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[ENTERTAINMENT]Defying the Stigma of a Gender Change

June 01,2001
In Korea, where until the late 19th century many men refused even to cut their hair out of extreme filial piety, it is still almost taboo, or at best something very experimental, for an entertainer to acknowledge homosexuality.

It is therefore no surprise that Hong Seok-cheon, a popular TV actor, was replaced in a television role after his announcement of his homosexuality about six months ago. Munhwa Broadcasting Corporation banned his appearance as a host on a children's program, saying that it was not good for children to see a homosexual as the host of an educational program.

But Koreans have begun to show curiosity, albeit sometimes with antagonism, for these kinds of "different" people. Though people do not entirely approve of homosexuals and transgender individuals, there are indeed signs of change in public opinion.

Ha Ri-su, a 22-year-old woman who changed her sexual identity just a few years ago, is becoming a popular figure on the local entertainment scene.

Born as a male, Ms. Ha says that she had many difficulties living for 19 years in a male's body, and that male identity never seemed natural to her. "I was mentally a natural woman from the very beginning of my life. I used to wear makeup, too, in my high school days, which my mother bought for me," said Ms. Ha.

Despite the femininity she felt internally, however, she found others reluctant to accept her as a woman. After finishing high school, she decided to change her life by undergoing a sex-change operation, and displayed publicly what she felt was her true identity. Now, Ms. Ha's biological makeup matches the gender she has identified with all her life, though legally her national identification number still starts with 1, indicating a male. Ms. Ha says that the effects of the operation have been liberating. After the operation, Ms. Ha said she felt ready to make her second dream come true, to pursue a career as a singer and an actress.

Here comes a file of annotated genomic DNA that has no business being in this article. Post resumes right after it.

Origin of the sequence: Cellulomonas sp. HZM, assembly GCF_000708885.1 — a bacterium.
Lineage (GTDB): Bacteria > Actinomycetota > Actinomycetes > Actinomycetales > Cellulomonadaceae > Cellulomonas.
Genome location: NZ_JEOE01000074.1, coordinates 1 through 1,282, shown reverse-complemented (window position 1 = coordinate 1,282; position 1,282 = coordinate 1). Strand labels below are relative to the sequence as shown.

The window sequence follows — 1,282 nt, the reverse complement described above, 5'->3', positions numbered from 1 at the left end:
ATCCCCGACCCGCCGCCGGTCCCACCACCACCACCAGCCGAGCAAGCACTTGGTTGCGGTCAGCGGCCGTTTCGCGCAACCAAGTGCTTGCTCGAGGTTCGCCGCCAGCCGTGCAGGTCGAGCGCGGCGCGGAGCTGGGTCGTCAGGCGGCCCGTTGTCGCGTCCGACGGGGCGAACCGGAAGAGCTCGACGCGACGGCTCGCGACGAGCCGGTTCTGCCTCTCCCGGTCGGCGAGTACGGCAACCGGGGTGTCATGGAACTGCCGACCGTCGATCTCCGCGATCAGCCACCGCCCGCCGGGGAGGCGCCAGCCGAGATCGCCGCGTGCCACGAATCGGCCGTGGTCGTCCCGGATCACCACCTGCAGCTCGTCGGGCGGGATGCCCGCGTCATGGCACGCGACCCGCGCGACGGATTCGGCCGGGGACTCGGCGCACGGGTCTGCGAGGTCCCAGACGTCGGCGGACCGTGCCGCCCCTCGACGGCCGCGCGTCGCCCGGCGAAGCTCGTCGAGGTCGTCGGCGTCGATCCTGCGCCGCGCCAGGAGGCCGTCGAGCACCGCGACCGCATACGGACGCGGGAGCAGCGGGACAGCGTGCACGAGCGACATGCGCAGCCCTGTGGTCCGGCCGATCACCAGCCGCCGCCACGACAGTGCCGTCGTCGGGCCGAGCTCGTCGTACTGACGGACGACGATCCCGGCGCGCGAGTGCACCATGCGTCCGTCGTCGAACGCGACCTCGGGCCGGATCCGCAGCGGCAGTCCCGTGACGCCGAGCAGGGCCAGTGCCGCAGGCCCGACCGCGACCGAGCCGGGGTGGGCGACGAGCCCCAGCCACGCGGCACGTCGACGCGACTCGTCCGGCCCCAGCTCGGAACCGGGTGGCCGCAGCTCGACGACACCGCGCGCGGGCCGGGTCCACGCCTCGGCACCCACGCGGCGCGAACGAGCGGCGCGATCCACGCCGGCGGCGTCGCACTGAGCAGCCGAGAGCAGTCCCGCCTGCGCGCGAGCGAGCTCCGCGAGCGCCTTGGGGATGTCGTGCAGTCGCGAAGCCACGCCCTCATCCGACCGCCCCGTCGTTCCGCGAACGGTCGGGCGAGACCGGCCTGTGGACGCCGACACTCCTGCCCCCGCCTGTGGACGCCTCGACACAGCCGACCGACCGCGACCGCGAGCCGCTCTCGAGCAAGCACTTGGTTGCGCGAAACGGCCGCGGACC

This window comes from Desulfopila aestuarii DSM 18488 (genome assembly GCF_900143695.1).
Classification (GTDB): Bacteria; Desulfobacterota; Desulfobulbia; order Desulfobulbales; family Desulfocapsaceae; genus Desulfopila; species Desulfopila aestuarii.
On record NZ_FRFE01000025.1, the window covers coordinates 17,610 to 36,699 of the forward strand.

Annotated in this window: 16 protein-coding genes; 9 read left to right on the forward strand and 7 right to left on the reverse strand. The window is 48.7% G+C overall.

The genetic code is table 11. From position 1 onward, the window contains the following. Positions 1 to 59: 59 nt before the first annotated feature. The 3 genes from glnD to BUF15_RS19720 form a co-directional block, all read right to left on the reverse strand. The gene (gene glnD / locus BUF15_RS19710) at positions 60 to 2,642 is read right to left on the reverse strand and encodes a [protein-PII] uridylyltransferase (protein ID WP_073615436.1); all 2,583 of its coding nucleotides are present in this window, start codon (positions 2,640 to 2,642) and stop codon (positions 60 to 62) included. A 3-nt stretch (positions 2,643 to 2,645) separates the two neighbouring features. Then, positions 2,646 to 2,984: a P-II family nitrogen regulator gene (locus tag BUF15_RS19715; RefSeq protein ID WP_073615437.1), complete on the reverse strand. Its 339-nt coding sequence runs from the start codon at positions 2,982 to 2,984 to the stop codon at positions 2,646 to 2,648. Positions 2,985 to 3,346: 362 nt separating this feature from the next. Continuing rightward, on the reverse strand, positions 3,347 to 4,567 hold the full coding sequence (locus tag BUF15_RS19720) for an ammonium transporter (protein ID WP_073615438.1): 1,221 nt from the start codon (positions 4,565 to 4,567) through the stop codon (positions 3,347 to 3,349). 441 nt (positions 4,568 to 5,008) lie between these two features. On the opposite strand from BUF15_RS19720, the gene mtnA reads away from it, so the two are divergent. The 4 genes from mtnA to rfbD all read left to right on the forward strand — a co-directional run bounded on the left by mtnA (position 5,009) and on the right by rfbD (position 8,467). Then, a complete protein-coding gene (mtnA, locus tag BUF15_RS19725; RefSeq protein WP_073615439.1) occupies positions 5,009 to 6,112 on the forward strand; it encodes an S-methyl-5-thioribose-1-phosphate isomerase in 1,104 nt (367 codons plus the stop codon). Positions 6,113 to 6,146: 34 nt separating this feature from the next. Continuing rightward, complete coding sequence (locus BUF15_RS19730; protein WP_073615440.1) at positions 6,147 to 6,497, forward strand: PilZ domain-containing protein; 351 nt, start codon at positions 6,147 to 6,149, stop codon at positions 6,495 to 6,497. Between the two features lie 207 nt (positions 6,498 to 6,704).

She originally intended to kick-start her career in Japan, where she believed there was more tolerance of "different" people. But a lucky break earned her a spot in a domestic TV commercial for cosmetics. The commercial played on her transgender, picturing her as a bewitching woman, but later displaying her Adam's apple. The commercial scored with shocked but fascinated audiences.

Afterward, she won a starring role in the film "Norang Meori 2" ("Yellow Hair 2"), set for release in mid-July. Also, she is rumored to be preparing a debut vocal album. A documentary on her life will air in four episodes from June 11 to 14 on the Korean Broadcasting System (channel 7).

Ms. Ha may be a heroic trailblazer for sexual minorities, or she may just be a novelty to sell on the entertainment scene. Her true impact as a star cannot yet be determined.



by Chun Su-jin




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